Viagra is now a household word everywhere. This was proved Wednesday in New Delhi’s Asian Age, which carried a cartoon showing a sick-looking fellow identified as the Indian “coalition government” being addressed by a doctor holding a phallic, rocketlike object labeled “nuclear test.” The caption: “This will definitely cure your ailment. It’s made with Viagra.” On this, two days after India’s first three underground nuclear tests, the AsianAge joined the rest of the Indian press in praising the government for carrying out the tests and urging the rest of the world to “welcome India, not isolate it.” It said no one had ever doubted that India and Pakistan were both de facto nuclear powers and that “the simplest answer would be for both to emerge from a rather inadequate closet and then sign the nuclear proliferation treaty.”
In an editorial the following day, after India had carried out two further nuclear tests, the paper was rather less upbeat. It urged the government to cut down drastically on spending and to devise an economic policy “attractive enough for foreign investors to continue patronising India.” It pointed out that Japan, not the United States, is India’s largest trade partner, that Japan had “categorically counselled” New Delhi about six weeks ago not to proceed with the tests and would now “take measures which correspond” with its outrage. “It is here that Indian diplomacy faces its severest test, because unless there is a concrete action plan to tackle the political and economic fallout of the tests, the country will be faced with a real crisis.”
The Times of India said Thursday that U.S., Japanese, and German sanctions against India were “hardly going to cause sleeplessness in New Delhi,” but it also urged the Indian government to “adopt a more welcoming stance towards foreign capital than it has so far.” The newspaper attacked “the hypocrisy which governs US policy on nuclear matters” and said “no country has the right to dictate to another what policies it can and cannot follow.” Therefore, the U.S. move “needs to be condemned in the strongest possible terms.”
Another Indian paper, the Deccan Chronicle, said it is in India’s interest that Pakistan also join the nuclear club. “If the theory is correct that a credible nuclear deterrent makes war unnecessary, if not impossible, then another war between India and Pakistan will automatically be unnecessary if both acquire nuclear weapon capability.” The same paper quoted a minor Indian government minister–Bandaru Dattatreya, union minister of state for urban development–as stating at a press conference after the tests that a war would bring unity to India. “We need not have to be afraid of wars,” he said. “If there is a war, we have to fight.” Asked by a surprised reporter if he really meant what he said, the minister replied, “Yes, I mean it. … I am on record.”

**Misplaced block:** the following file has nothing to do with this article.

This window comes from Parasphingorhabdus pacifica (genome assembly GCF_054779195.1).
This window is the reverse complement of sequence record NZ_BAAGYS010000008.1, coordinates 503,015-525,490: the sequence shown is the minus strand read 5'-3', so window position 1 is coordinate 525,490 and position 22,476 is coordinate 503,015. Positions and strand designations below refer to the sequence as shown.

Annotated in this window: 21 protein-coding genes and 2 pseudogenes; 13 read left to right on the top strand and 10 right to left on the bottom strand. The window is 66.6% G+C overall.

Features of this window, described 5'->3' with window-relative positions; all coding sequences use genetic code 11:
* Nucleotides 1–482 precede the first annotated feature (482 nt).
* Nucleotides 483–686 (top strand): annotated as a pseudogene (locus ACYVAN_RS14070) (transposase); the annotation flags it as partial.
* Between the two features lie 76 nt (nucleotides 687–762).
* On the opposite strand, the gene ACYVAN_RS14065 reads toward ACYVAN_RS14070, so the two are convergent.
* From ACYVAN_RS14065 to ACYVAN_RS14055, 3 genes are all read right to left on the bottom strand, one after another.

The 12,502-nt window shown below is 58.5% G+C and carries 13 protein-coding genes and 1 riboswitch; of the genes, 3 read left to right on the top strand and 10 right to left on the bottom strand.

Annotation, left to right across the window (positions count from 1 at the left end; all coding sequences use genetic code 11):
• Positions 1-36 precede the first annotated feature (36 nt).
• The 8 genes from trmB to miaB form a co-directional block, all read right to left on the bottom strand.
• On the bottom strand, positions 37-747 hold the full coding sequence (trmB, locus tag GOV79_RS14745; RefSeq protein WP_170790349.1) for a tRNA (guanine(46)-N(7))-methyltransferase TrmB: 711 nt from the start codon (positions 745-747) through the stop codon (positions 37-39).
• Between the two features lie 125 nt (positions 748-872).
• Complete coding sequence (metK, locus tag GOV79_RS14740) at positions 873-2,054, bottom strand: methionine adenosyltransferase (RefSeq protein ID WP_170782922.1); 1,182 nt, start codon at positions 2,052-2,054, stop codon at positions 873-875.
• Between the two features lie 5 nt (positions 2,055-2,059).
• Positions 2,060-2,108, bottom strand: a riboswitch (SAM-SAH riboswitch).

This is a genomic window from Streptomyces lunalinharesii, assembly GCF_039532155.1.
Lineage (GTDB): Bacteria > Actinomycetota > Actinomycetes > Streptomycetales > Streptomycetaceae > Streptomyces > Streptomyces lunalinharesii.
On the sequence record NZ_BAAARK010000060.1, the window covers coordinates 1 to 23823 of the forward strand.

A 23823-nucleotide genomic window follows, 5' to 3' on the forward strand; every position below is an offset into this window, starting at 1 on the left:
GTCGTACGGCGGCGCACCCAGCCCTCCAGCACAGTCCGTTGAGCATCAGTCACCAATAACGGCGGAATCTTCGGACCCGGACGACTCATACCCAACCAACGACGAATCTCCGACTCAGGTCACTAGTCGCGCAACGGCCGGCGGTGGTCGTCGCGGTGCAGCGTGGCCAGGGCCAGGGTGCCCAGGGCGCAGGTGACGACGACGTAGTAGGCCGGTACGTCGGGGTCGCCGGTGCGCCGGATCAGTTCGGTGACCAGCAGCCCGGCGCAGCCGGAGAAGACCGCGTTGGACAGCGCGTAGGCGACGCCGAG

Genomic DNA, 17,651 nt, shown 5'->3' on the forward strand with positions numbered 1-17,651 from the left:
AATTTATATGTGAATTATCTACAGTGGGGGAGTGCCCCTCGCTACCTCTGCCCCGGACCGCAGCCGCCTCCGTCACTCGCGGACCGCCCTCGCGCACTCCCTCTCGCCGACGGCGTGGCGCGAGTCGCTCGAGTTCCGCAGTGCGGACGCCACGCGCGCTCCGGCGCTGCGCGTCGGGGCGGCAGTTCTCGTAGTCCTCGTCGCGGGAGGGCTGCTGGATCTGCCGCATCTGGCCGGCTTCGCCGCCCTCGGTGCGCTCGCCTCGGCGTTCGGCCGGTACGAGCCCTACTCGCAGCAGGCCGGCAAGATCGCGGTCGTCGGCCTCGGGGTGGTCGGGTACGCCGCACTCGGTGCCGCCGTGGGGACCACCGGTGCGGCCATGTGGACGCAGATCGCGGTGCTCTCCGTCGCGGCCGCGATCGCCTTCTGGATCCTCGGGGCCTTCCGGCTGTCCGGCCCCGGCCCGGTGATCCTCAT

The Pakistani newspaper Dawn counseled prudence and said it was reassuring that India’s nuclear tests had “failed to push Pakistan into some sort of knee-jerk reaction.” But it added Pakistan must “undertake a wide-ranging review of its foreign policy, economic planning and defence and security strategy” if it is to be “adequately prepared to meet the critical situation which India’s brazen nuclear ambitions have created in South Asia.” In an op-ed piece, Dawn commentator Sultan Ahmed said that India’s aims mirror U.S. strategy during the arms race with the former Soviet Union–to bring about the economic collapse of the enemy. Pakistan’s spending on defense is 6 percent of the gross national product, while India’s is only 3.3 percent, he said; but India’s armed forces were double the size of Pakistan’s. “Ultimately, a strong defence needs a strong economy,” Ahmed added. “Japan’s military spending is one per cent of the GNP but that is equal to 35 billion dollars or ten times what Pakistan spends on defence.”
In Japan, the daily Mainichi Shimbun condemned India in an editorial Thursday for “foolish actions, which go against the universal desire to wipe such weapons of mass destruction from the face of the Earth.” But it also attacked the United States “for excluding certain tests that do not involve the detonation of nuclear devices” from the provisions of the Comprehensive Test Ban Treaty. It went on to point out that the U.S. Senate has yet to ratify the treaty:
The United States is the world’s largest nuclear power, and its failure to take nuclear disarmament seriously provides encouragement to countries like India. We must insist that the nuclear powers meet their disarmament responsibilities in order to prevent other Indias from emerging in the future.
In Australia, the Age of Melbourne said the tests made “everyone on this planet feel less safe” and that India’s “flaunting of its nuclear credentials comes down to nothing more reputable than a desire for national prestige.”
In Hong Kong, the South China Morning Post, under the headline “U.S. Policy Blown Wide Open,” ran an opinion piece by Simon Beck saying the tests have “driven a truck through what Washington believed to be its well-conceived South Asia policy.” It said that cancellation of President Clinton’s planned visit to India this fall would be disastrous and only intensify nationalist fervor in that country. “Instead of feigning horror over this week’s developments, the time is ripe for Mr. Clinton to accept the realities of another major member of the nuclear club, and use his visit to make sure its government knows that its future lies in forging closer ties to the democratic West,” Beck concluded.
In Britain, where the government has refused to impose sanctions on India, the Times said that President Clinton needed British support and “should have it.”